I found this seat cover maker on ebay.  The seat arrived quickly and is as advertised.  I can't speak for its toughness yet, but installing it I found that it was made of thick vinyl and the sewing was very strong.  It's a cool sunny day today, I'm going to give it a whirl and see how it does.

The stock seat tore on the stitching, Gorilla tape did the business until I could find a better solution.

Sunday, 13 September 2015

Riding to a MotoGP Race, Next Level

Riding to Indy was a blast, one of the highlights of my summer.  I was all keen to sign up for the whole weekend next year, but then this happened.  With no Indy on the calendar any more, the chance of me riding south to see Valentino and Marc do their thing has just gotten quite a bit more extreme.  If Indy was level one, here is what more commitment would look like.


Riding to Texas, ironically, takes us right past the Indianapolis Motor Speedway.  This one's a bit tricky.  The Texas race next year is in April.  We can still get snow in April so it would have to be a weather permitting exit and then get south as quickly as possible to get clear of impassable roads.

Indy was a ~780km ride, Texas is over three times further at 2564kms; it's basically a diagonal trip across the majority of North America.  The IBA has a Bunburner 1500, and the ride to Texas just happens to be 1593 miles.  Could it be done in 24 hours?  If it could, it would need some recovery time afterwards, and some serious physical and bike prep beforehand.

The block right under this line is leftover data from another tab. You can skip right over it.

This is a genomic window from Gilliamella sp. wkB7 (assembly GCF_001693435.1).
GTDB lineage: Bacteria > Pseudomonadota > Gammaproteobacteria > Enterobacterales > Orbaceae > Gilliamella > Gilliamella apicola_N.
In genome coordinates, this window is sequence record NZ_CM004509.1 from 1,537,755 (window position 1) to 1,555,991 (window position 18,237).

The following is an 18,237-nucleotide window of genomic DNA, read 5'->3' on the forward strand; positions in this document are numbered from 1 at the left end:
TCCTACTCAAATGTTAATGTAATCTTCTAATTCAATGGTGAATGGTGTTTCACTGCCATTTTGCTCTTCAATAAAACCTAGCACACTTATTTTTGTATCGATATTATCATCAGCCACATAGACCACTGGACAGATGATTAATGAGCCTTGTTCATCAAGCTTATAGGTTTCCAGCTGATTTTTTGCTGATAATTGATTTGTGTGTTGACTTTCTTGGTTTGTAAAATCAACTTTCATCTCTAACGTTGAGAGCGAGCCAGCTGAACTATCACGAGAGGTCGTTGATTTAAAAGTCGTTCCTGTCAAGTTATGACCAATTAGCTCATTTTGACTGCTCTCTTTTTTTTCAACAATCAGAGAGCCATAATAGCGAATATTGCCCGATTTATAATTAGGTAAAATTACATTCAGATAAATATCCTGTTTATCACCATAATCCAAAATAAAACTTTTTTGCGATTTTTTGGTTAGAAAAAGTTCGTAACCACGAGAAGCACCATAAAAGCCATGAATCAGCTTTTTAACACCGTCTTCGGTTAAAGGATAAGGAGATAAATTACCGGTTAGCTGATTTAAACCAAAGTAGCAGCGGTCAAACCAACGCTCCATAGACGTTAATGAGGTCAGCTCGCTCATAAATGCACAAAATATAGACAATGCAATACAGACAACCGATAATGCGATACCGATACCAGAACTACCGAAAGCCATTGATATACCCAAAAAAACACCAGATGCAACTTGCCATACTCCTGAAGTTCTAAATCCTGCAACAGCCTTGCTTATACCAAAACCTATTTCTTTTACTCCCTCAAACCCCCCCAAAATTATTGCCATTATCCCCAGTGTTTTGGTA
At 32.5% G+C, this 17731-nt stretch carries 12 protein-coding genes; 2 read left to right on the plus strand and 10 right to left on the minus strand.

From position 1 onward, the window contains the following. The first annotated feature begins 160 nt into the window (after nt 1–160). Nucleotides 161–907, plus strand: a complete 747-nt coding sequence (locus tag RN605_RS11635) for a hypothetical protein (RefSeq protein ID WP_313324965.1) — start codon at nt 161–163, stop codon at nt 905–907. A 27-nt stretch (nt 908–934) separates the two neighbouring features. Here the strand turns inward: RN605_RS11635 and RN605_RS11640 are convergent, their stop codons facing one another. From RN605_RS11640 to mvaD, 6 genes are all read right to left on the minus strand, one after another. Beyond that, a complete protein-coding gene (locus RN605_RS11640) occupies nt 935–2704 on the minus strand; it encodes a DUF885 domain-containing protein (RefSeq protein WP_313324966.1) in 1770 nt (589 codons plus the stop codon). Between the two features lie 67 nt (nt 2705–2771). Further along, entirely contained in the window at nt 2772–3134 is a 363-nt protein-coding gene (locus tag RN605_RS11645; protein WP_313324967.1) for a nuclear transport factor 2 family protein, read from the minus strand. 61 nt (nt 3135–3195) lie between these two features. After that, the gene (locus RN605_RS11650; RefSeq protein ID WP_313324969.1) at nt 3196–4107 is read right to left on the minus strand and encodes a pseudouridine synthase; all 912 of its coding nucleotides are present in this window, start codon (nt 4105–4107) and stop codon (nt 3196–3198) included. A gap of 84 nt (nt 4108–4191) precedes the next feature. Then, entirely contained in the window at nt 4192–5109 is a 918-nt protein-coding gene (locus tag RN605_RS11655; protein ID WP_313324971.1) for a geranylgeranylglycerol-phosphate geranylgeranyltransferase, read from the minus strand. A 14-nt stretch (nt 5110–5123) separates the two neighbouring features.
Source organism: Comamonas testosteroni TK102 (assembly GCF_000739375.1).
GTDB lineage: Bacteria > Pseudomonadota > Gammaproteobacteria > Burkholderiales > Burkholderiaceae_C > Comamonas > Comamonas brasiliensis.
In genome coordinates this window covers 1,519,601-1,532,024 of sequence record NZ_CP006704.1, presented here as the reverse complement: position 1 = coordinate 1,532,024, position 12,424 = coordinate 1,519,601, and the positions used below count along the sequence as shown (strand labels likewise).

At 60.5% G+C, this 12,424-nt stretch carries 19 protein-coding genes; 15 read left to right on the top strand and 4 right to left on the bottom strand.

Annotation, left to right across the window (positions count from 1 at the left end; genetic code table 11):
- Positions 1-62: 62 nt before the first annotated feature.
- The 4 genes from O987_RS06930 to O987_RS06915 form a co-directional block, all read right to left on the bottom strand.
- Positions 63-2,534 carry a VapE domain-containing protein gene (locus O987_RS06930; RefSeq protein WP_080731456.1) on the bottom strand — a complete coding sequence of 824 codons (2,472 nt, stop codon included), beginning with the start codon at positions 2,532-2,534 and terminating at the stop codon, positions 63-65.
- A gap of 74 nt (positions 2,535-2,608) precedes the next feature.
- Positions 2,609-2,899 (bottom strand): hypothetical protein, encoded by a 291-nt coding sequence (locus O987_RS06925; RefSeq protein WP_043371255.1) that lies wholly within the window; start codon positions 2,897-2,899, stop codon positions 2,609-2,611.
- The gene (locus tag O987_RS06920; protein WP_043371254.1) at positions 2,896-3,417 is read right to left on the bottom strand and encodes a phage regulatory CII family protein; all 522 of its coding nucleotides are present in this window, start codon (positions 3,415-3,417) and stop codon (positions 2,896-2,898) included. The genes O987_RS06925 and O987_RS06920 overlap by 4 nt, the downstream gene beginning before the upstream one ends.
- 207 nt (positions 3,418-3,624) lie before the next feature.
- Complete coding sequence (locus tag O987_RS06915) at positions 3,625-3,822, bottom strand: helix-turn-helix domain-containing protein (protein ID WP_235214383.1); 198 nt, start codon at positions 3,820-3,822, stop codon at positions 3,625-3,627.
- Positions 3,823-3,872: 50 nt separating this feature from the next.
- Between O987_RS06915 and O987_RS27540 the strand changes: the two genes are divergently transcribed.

If the race is on Friday, Saturday and Sunday of April 8-10, 2016, I'd leave on Wednesday, April 7 (very) early morning, aiming to cross the border and be out of Detroit before anyone wakes up.  Baring any major traffic problems I'd land in a hotel in Austin Thursday morning early, and pass out.

Friday, Saturday and Sunday would be practice, qualifying and race day, and then I'd begin the trek back at a more sedate pace.  Five hundred mile days would mean a stop in Arkansas and Indiana on the way back, leaving Sunday afternoon and getting home late on Wednesday, April 13th.

Could a ride to The Circuit of the Americas be completed within a week from Southern Ontario?  That would be over 3000 miles or a touch over 5000kms in seven days.  Boo ya!


There is another MotoGP even I could ride to, but if you thought Texas was a stretch, this one is something else entirely.

The Argentinian MotoGP event takes place the week before Texas at the other end of the world.  If you thought the exit for Texas might be tricky, this one is downright diabolical.

This is a 13,655km (8485 mile) odyssey that would mean riding across two continents and crossing one of the highest mountain ranges in the world (not to mention the rain forests and dozen or so international borders).  Nick Sanders managed three trips up and down the Americas in 45 days, but he's crazy, and legendary.  John Ryan, introduced to me through Melissa Holbrook Pierson's fantastic book, The Man Who Would Stop At Nothing, did Prudhoe Bay, Alaska to the tip of Florida in an astonishing 86.5 hours, but he too was crazy, and legendary.

The ride to Argentina would have intention.  This wouldn't be a wishy-washy wandering around the world ride, it would have Terra Circa like intent.  I've thought about riding the Americas before.   Riding to Rio is about 16,500kms and I thought it would take 60 days (275kms/day - higher in North America, lower elsewhere).  Riding to Termas de Rio Hondo would be marginally shorter.  Pushing the average to 340 kms a day, it might be doable in 40 days.